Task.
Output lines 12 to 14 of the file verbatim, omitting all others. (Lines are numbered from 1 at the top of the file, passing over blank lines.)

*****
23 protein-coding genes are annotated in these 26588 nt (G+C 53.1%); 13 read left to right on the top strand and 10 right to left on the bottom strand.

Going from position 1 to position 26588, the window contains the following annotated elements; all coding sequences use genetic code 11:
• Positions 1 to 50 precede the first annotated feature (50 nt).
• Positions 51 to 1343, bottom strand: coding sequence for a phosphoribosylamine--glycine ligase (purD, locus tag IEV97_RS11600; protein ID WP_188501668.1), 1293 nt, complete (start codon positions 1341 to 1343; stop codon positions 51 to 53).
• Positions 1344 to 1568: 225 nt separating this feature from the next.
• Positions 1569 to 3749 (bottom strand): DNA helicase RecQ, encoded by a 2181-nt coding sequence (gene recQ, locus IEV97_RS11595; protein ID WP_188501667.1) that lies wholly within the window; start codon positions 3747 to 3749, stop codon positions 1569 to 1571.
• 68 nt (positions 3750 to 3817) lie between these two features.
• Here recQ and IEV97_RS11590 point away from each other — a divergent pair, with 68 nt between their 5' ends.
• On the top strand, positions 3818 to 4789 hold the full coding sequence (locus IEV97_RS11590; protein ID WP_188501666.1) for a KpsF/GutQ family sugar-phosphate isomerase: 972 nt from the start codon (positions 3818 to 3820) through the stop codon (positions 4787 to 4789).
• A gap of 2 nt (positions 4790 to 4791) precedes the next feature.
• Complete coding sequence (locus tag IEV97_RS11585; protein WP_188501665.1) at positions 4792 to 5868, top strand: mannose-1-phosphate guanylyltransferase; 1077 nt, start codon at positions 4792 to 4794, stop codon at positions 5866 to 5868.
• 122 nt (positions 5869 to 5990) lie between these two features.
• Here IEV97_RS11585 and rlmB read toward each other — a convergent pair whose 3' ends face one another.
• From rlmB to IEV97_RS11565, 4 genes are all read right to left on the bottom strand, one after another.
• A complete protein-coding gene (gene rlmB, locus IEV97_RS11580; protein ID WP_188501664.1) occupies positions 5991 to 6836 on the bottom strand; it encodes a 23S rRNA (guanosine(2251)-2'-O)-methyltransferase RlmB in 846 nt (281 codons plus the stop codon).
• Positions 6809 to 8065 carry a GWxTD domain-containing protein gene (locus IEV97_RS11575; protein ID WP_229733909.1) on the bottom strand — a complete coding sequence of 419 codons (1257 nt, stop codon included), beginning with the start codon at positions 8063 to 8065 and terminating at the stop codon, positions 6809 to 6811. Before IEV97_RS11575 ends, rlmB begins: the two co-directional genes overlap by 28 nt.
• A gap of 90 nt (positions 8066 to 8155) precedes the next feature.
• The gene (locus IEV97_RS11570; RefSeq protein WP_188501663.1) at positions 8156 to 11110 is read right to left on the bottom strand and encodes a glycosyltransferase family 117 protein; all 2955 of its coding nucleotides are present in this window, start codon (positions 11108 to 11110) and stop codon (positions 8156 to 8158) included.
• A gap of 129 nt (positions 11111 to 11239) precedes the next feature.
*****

• 122 nt (positions 5869 to 5990) lie between these two features.
• Here IEV97_RS11585 and rlmB read toward each other — a convergent pair whose 3' ends face one another.
• From rlmB to IEV97_RS11565, 4 genes are all read right to left on the bottom strand, one after another.